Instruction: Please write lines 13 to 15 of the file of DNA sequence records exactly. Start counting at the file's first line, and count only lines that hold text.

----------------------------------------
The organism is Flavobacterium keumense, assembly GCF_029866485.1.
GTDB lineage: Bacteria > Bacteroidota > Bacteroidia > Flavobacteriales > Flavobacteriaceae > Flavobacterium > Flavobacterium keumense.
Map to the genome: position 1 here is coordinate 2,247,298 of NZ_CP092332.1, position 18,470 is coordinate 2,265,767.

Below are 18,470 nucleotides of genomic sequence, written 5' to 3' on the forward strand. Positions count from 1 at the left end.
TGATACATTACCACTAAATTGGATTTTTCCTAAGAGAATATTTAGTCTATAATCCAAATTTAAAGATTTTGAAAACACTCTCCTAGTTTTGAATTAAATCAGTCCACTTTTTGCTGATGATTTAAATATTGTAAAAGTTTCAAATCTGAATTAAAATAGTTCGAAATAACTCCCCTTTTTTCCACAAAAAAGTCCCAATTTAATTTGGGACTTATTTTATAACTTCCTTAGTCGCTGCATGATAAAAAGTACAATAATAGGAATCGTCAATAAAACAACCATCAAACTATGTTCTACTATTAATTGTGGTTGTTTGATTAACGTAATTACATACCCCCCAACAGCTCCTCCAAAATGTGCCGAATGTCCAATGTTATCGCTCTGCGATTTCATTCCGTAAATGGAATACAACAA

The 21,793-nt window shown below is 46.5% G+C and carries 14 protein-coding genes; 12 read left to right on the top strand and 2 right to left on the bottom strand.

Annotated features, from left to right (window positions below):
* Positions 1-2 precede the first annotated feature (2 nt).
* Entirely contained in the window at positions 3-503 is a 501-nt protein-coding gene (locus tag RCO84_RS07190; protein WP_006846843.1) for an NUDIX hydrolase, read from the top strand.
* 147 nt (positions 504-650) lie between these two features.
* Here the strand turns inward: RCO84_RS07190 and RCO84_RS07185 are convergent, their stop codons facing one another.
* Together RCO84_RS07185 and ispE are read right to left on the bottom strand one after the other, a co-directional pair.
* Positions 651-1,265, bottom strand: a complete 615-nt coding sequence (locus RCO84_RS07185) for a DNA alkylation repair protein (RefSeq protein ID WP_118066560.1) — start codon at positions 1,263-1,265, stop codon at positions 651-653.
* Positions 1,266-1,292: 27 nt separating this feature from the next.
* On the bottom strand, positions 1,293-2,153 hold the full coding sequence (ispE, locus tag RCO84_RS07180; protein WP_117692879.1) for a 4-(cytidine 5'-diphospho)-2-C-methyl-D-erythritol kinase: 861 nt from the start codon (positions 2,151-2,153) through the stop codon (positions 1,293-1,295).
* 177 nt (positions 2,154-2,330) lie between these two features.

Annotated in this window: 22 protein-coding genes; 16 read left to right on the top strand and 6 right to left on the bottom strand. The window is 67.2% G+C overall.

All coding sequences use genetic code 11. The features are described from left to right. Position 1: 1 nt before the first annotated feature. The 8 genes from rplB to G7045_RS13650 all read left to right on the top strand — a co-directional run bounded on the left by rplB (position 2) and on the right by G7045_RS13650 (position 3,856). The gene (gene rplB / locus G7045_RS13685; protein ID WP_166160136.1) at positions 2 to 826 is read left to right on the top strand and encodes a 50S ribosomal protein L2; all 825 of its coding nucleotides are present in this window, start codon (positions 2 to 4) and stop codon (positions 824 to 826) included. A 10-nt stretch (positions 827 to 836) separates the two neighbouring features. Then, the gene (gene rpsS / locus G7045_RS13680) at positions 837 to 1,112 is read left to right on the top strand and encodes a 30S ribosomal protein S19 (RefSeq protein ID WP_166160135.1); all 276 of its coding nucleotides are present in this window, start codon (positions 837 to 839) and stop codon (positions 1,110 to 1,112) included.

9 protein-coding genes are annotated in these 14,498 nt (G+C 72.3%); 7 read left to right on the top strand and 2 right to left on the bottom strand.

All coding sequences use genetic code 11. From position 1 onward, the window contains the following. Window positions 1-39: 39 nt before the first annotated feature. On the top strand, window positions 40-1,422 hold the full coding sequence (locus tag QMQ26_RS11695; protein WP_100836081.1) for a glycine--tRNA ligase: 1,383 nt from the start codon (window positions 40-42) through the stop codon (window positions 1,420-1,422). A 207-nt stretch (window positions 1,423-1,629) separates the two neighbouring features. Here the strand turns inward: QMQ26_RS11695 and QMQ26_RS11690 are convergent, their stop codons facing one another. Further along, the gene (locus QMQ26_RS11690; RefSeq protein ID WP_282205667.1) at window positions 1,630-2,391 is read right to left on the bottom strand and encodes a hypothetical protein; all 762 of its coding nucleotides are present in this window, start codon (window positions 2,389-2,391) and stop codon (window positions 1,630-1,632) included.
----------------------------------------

* Positions 651-1,265, bottom strand: a complete 615-nt coding sequence (locus RCO84_RS07185) for a DNA alkylation repair protein (RefSeq protein ID WP_118066560.1) — start codon at positions 1,263-1,265, stop codon at positions 651-653.
* Positions 1,266-1,292: 27 nt separating this feature from the next.
* On the bottom strand, positions 1,293-2,153 hold the full coding sequence (ispE, locus tag RCO84_RS07180; protein WP_117692879.1) for a 4-(cytidine 5'-diphospho)-2-C-methyl-D-erythritol kinase: 861 nt from the start codon (positions 2,151-2,153) through the stop codon (positions 1,293-1,295).